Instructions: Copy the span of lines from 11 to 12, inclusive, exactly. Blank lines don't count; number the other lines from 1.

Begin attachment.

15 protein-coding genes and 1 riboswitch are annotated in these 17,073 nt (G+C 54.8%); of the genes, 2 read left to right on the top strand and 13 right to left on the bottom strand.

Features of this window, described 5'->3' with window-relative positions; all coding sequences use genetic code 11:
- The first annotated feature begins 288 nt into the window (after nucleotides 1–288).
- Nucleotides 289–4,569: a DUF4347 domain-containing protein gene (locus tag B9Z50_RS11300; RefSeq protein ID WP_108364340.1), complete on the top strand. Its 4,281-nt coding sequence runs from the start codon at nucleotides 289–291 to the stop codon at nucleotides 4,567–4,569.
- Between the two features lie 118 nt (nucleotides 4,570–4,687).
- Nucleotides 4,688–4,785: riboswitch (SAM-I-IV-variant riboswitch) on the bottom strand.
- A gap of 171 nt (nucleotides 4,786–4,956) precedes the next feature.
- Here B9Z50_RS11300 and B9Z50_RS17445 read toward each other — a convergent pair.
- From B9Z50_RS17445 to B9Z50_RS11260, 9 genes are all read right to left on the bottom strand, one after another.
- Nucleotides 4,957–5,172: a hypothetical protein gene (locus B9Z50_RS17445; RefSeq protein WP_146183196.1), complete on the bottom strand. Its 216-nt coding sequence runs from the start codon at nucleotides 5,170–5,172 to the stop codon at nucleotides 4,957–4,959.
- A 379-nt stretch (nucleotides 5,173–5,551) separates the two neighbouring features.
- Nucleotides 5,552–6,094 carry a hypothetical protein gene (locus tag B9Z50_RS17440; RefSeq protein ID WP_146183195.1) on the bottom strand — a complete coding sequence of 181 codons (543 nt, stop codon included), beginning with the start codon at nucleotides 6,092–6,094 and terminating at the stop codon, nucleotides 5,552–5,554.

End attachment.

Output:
- A 379-nt stretch (nucleotides 5,173–5,551) separates the two neighbouring features.
- Nucleotides 5,552–6,094 carry a hypothetical protein gene (locus tag B9Z50_RS17440; RefSeq protein ID WP_146183195.1) on the bottom strand — a complete coding sequence of 181 codons (543 nt, stop codon included), beginning with the start codon at nucleotides 6,092–6,094 and terminating at the stop codon, nucleotides 5,552–5,554.